South-Western College Publishing - Economics  
Is the Fed a slowpoke?
Subject Stable Dollar
Topic International Finance
Key Words

Stable Dollar, Federal Funds Rate, and World Economies

News Story

American monetary policy exerts a huge influence on the rest of the world. Central bankers all over the world will be wrestling with the question of how the Fed's move to increase the federal funds rate will affect their own economies. For example, the Fed's move to a higher federal funds target interest rate will narrow the gap in interest rates between the United States and the twelve nations using the euro.

The recent rise in the value of the euro against the dollar has raised alarm that European exports could be priced out of foreign markets. If so, the European economic recovery could stall. The Fed's intervention to raise interest rates in the U.S. should stabilize the recently sinking dollar and keep European exports competitive. Because of this, "Alan Greenspan will get a lot of applause in Frankfurt," said Holger Schmieding, an economist at Bank of America in London. "The U.S. is reducing the risk of what Europe fears most."

The Fed's move will also stabilize the dollar's value around the world, arresting the dollar's sinking value in recent months. A stable dollar also aids central banks in Japan and Southeast Asia. These countries, major exporters to the United States, have suffered economically as the sinking dollar made their products less attractive as exports. Since most Asian economies, especially Japan, are not particularly concerned about inflation as these countries try to climb out of recessions, most economist expect the Japanese central bank to keep short-term rates close to zero and not follow the Fed's lead. One exception is Indonesia, where inflationary trends may call for higher interest rates.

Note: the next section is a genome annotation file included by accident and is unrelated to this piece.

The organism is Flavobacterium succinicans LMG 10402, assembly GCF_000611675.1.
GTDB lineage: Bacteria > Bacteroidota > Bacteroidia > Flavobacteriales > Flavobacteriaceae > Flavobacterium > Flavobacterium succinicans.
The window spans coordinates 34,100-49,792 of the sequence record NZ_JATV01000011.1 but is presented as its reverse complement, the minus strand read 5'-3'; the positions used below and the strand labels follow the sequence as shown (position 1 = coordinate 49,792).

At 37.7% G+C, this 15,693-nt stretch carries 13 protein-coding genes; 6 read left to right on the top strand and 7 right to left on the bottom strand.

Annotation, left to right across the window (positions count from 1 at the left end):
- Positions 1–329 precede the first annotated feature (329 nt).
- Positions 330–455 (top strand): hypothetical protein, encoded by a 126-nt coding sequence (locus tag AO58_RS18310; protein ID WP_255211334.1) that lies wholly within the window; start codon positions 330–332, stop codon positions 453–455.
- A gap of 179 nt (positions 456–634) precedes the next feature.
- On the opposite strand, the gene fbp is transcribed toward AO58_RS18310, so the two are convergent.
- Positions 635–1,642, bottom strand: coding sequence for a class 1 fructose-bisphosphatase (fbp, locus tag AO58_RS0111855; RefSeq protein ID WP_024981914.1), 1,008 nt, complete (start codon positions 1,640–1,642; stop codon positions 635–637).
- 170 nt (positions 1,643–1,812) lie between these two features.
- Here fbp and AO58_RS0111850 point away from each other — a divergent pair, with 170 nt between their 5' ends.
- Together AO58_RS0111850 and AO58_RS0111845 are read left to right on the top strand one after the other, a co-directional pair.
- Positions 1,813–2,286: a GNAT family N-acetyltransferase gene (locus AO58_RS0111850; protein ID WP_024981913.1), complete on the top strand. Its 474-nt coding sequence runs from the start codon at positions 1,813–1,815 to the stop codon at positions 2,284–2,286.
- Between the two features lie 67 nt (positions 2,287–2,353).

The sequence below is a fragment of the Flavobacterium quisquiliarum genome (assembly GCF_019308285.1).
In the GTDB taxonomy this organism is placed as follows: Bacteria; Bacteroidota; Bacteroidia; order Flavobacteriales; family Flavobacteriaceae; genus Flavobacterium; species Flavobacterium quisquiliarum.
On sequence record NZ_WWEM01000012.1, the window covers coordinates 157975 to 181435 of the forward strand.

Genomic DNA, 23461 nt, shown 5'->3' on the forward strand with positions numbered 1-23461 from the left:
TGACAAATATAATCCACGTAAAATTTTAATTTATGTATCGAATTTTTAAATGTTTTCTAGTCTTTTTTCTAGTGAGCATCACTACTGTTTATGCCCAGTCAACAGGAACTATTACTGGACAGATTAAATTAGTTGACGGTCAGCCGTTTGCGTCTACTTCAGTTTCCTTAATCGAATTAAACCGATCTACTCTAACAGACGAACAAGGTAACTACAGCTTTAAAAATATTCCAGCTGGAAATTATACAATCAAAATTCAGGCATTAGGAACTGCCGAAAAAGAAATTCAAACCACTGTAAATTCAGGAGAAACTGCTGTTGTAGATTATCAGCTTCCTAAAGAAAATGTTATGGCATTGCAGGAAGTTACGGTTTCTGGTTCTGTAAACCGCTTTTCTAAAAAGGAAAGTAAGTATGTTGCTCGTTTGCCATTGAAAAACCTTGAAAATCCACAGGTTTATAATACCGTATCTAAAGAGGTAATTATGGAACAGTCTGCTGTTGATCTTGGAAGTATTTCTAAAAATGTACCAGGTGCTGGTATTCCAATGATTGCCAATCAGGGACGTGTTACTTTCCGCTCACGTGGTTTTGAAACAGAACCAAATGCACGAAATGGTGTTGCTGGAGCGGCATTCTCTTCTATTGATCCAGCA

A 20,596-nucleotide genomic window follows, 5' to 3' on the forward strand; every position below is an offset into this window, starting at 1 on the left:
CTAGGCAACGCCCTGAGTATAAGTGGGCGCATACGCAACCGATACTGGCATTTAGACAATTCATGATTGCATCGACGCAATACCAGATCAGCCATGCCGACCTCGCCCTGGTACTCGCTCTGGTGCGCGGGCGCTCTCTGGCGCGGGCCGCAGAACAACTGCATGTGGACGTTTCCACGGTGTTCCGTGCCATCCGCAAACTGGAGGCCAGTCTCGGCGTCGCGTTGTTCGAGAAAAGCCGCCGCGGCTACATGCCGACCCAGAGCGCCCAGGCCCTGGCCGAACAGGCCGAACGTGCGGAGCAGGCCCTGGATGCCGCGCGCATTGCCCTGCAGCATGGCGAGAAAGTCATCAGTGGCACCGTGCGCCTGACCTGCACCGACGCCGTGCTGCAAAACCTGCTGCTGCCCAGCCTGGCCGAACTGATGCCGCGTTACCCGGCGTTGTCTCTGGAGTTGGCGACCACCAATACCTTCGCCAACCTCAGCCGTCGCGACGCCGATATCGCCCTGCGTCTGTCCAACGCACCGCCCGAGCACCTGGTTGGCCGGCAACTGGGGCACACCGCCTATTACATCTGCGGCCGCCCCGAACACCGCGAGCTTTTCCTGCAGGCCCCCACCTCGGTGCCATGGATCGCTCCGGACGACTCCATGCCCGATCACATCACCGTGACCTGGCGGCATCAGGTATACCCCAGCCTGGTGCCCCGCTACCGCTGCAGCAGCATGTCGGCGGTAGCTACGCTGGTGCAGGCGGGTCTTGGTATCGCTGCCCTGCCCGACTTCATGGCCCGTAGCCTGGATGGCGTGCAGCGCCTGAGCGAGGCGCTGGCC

China has experienced torrid economic growth and mounting inflation, a situation that calls for higher interest rates. However, the notion of higher rates has met with great resistance. Since the Yuan's value is tied to the dollar, it might be easier now for Chinese bankers to follow the Fed and raise Chinese interest rates also. "While it may take a while, China must increase rates as the Fed does," said Andy Zie, the China economist at Morgan Stanley in Hong Kong. "China needs to tighten," said Dong Tao, an economist at Credit Suisse in Hong Kong. "Now with the Fed tightening they can move on interest rates as well. "

England may face no need to follow the Fed in raising rates. The Bank of England already implemented increased rates in November and again in February. While most economists consider the Fed the foundation of world finance, not all central banks will follow the U.S. lead in raising rates. It depends on each country's particular economic condition. "The Fed is the cornerstone," said Norbert Walter, chief economist of Deutsche Bank, "but you don't always need to follow the cornerstone." Walter, like many others, considers the Fed's move long overdue and describe the Fed not as a trailblazer but as a slowpoke.

(Updated August, 2004)

Questions
1.

Explain what Schmieding is talking about with the phrase, "…what Europe fears most."

2. Is a sinking dollar appreciating or depreciating? Is a sinking dollar good or bad for the U.S.?
3. What is the normal policy response, in terms of interest rates, for an economy experiencing "torrid economic growth" as in China's case?
Source Mark Landler, "Fed's Expected Increase May Offer Respite for Other Central Banks" New York Times Online, June 30, 2004.

Return to the International Finance Index

©1998-2004  South-Western.  All Rights Reserved   webmaster  |  DISCLAIMER